I used to have a colleague whose personal moral perspective was well summed up by one of his favourite sayings: "if you don't stand for something, you'll fall for anything." Pete did a good job of ensuring the decisions we made were seen through that lens, and he brought a valuable dose of fibre, of the moral rather than the dietary variety, to our organisation.
I was thinking about Pete the other day as I heard an interview on Radio New Zealand's Morning Report. On the programme, interviewer Corin Dann was grilling Auckland Mayor Phil Goff on the announcement of service cuts and related redundancies following on from forced cost-cutting that the coronavirus pandemic has made necessary.
I'll not comment on the service cuts, other than to say that what Goff said about his organisation being constrained in terms of the debt it can take on in the face of reduced income, certainly rings true. But something else that Goff said resonated with me. As he was detailing the cost-cutting, and defending the council's decision to cut jobs, Goff highlighted the fact that all councillors around the table, including himself as mayor, have taken a pay cut. In addition, all senior managers have also voluntarily reduced their salaries in order to do their bit at this time of need.
Now I'm not going to make any blanket statements - the fact is that some organisations aren't yet suffering greatly through Covid and, for those organisations, there is no need for the board or executive team to make cuts. But it strikes me that any organisation that is facing reduced revenue and having to cut staff or service levels to compensate, has a bit of a duty to at least engage in a conversation about salary sacrifice for the top table.
It was, coincidentally, a conversation we had around the residents association I'm involved with up my way. This residents association, like countless similar ones around the country, busies itself ensuring our little village has footpaths and streetlights and doing its bit to improve our communal facilities. It's full of salt of the earth folks doing the simple but important stuff to keep the community going.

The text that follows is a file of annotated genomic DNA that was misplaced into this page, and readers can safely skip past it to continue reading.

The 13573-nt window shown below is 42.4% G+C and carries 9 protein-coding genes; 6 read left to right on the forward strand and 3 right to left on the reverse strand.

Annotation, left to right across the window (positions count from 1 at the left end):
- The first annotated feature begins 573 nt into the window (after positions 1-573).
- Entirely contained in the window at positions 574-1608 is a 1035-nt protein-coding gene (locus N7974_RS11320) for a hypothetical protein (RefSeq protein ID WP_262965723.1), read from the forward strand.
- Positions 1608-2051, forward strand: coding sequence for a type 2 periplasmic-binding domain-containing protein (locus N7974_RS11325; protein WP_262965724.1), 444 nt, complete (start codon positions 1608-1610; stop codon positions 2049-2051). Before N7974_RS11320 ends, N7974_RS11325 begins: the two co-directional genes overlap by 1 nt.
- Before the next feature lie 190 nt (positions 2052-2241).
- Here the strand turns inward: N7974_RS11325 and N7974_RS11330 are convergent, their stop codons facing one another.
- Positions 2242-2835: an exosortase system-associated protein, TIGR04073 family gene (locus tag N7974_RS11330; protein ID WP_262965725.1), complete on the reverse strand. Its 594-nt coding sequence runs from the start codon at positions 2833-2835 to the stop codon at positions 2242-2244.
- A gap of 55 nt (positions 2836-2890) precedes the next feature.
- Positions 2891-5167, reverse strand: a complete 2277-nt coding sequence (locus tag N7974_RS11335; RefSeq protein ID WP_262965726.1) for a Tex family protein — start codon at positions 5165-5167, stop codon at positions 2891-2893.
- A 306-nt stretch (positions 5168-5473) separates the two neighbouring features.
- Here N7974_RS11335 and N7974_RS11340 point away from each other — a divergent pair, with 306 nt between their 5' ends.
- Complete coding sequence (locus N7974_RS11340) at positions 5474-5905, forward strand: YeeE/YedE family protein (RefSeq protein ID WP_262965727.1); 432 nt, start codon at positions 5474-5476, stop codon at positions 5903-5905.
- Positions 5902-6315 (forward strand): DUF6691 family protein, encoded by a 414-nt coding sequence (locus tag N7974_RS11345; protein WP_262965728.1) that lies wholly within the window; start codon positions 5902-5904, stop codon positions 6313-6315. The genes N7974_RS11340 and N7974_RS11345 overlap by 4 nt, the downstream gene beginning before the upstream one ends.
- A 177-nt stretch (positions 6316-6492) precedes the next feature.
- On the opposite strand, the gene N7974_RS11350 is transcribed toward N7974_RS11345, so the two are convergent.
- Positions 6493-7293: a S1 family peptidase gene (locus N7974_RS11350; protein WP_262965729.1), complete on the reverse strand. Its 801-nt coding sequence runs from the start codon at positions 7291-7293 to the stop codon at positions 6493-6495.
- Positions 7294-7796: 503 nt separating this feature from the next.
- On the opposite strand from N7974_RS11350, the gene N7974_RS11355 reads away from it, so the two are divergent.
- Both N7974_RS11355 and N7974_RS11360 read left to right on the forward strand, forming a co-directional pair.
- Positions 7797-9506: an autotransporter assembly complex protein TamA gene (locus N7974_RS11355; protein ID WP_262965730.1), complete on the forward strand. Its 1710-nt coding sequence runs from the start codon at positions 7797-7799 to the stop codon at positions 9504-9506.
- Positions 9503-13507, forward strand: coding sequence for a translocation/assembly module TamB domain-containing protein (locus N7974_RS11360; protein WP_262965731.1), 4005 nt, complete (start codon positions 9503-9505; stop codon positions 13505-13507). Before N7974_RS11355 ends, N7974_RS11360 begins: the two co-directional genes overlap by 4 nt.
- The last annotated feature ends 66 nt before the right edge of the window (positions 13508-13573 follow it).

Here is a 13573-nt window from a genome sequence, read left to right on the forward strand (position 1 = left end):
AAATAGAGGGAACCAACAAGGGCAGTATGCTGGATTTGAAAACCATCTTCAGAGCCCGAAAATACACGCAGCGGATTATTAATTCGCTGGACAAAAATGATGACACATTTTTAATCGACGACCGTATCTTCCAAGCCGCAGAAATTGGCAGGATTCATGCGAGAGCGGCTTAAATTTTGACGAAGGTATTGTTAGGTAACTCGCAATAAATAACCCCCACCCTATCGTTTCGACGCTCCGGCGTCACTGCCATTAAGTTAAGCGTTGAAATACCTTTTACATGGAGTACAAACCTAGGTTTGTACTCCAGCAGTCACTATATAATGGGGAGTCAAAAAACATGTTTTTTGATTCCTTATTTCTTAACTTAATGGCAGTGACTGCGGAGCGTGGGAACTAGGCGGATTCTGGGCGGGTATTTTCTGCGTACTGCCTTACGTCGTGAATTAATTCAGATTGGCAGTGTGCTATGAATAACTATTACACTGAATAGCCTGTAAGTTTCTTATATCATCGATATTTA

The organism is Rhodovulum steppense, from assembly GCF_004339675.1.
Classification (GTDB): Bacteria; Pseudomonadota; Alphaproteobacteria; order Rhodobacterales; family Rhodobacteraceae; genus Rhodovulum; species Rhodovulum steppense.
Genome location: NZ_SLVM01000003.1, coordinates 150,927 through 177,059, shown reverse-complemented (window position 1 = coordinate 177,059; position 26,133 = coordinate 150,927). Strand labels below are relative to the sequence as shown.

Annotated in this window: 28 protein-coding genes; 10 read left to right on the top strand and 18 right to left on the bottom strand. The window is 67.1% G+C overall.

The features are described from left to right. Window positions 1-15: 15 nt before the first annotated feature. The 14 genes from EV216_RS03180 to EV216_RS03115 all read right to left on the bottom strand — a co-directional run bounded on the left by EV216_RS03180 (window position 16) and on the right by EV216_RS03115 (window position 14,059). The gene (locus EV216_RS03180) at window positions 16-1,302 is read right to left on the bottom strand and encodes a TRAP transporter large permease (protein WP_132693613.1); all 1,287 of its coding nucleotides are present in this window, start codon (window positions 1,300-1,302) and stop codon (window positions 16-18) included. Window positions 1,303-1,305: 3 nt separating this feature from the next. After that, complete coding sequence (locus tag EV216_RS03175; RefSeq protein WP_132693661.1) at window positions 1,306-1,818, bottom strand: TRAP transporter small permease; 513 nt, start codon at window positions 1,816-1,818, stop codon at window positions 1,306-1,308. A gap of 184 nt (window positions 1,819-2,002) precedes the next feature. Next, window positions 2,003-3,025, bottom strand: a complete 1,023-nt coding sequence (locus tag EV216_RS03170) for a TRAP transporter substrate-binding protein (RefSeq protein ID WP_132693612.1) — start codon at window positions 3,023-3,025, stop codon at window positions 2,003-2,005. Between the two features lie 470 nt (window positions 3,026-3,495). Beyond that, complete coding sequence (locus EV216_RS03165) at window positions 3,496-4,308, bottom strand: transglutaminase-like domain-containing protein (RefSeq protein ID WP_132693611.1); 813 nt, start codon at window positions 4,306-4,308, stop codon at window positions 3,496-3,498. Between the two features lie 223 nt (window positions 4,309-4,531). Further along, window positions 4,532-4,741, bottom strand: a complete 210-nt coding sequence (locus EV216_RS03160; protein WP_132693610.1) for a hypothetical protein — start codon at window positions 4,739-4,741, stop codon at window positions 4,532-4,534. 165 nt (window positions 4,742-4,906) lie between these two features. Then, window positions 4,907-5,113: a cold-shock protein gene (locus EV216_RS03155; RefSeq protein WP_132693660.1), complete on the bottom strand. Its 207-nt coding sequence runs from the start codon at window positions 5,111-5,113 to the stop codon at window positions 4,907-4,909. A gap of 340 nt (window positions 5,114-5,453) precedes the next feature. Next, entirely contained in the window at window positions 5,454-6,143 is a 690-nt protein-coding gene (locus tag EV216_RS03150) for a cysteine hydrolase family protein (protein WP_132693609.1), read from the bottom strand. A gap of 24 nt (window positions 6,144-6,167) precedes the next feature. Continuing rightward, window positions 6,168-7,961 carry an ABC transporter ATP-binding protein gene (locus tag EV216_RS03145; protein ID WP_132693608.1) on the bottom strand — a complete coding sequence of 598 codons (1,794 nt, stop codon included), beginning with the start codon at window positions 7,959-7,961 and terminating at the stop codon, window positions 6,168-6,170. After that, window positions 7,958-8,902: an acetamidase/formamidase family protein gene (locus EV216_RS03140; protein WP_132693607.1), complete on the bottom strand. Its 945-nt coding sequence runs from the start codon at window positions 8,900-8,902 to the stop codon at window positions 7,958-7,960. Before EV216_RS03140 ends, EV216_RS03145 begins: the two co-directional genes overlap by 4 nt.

At a meeting we had (virtually, of course) around the middle of the lockdown, we determined to write a letter to our local council, humbly suggesting that they make moves such as those made by the Auckland Council and reduce salaries for councillors and management. Our committee isn't one in which we see too many suits, and I'd wager that there's not an MBA diploma on any of the members' walls - we're just ratepayers who think that, in times of difficulty, when our district faces a huge revenue drop, that a principled stand from our leaders would be appropriate.
Bear in mind that our little district is one that has significant tourism going on. Add to that the fact that the district council owns one of the biggest tourism drawcards here, and you can see that our council very much fits into the category of "facing reduced revenue due to Covid-19".
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Anyway, after sending our letter, we received a reply from the CEO that was interesting to say the least - it went into great detail about the formal process that happens to set remuneration for elected and appointed roles within local government. There were facts and figures aplenty, but little comment on the thrust of our request which was, at its heart, one of taking a principled stand and leading by example.
I'd not offer any judgment on said CEO, at least not in this public forum. It does, however, strike me that there was a perfect opportunity for individuals to show empathy and actively build solidarity with their community. Alas, that chance wasn't taken and there's a few tree-trimmers, garden weeders and hall painters in our committee a little disappointed by that.
As Pete often remarked, if you don't stand for something, you'll fall for anything. Leadership, in my view, is about making that stand, even when it takes a personal toll.
Ben Kepes is a Canterbury-based professional director and businessman. He's not averse to trimming trees in his local domain and is committed to never standing for public office.